LITTLE ROCK, Ark. — If your grocery bill seems higher lately, you’re not imagining things. Economists say the rate of inflation on groceries is five percent. That’s higher than it’s been in 13 years.

Little Rock mom-of-four Clarissa Bradley is feeling the pinch at the register.

“Our grocery bill has tripled,” Bradley said.

For the family of six, grocery shopping has become quite expensive.

“So, our budget used to be about $350 every two weeks and now it’s having to go up close to $700,” Bradley said.  

Chief Economist Michael Pakko with the Arkansas Economic Development Institute at the University of Arkansas at Little Rock said the price of food is going up across the board.

“Food prices have been rising gradually really for the past couple of years,” Pakko said.

Pakko said this is the most rapid rate of price increases we’ve seen in many years and most of it goes back to the pandemic’s effect on supply and demand.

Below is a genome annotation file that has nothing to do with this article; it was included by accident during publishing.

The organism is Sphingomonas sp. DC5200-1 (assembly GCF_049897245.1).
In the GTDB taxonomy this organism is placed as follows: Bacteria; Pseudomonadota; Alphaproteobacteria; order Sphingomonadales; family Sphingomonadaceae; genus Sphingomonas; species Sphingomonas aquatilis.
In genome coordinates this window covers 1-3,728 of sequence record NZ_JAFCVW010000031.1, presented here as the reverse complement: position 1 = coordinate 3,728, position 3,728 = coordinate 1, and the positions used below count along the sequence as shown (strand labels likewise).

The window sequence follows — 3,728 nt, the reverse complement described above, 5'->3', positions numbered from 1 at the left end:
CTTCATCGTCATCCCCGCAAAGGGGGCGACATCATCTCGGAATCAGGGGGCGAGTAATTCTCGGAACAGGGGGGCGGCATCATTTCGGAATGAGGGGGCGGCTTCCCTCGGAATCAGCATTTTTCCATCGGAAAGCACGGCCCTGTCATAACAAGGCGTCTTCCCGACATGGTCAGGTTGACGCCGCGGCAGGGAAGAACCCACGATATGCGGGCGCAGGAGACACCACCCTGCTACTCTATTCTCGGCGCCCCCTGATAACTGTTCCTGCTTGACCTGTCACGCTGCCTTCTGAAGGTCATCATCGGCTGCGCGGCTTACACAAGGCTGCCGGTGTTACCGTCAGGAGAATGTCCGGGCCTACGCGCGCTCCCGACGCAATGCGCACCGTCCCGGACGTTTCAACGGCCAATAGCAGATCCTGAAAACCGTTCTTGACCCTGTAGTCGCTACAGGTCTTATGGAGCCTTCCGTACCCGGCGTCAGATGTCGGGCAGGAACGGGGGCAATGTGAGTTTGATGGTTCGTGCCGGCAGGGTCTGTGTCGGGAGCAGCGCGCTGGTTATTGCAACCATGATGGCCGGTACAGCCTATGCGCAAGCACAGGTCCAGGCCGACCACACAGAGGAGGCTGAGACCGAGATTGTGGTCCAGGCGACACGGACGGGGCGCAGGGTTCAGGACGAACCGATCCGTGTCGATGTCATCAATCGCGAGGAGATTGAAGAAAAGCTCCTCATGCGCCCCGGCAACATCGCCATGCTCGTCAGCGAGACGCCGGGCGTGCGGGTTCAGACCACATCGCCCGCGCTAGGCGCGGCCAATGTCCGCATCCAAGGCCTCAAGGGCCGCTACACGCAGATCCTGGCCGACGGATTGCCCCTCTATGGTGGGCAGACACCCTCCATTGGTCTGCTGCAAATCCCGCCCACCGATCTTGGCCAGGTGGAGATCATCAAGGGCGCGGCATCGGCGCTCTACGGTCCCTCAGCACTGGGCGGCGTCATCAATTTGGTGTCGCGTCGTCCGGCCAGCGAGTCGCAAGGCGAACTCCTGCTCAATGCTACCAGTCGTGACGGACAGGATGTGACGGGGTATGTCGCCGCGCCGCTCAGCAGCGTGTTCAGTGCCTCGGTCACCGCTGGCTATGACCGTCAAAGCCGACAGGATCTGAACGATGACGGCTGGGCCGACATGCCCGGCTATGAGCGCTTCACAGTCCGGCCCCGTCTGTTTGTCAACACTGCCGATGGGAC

“It’s been difficult for logistics chains to stay open and maintained,” Pakko said. “On the demand side, we have really pent-up demand all around the country when a lot of people weren’t able to get out and go to restaurants or even grocery stores for a time.”

Pakko said the prices of processed foods are rising faster than others. This is something Bradley has seen first-hand.

“Like kid-friendly snacks is really the hard part, but with four kids you gotta do what you gotta do,” she said.
Pakko said one of the best things you can do is pay attention price changes, then make swaps.

“If you see the prices of beef rising, you might want to substitute chicken,” Pakko said.

For Bradley, it’s about getting creative.

“Coupons,” she said. “We shop in bulk when we can and then sort of divide it out as we need to for the week.”

Pakko said he’s not sure we’ll see grocery prices come back down any time soon, but says they’ll hopefully level out at some point, making things a little easier at the checkout line.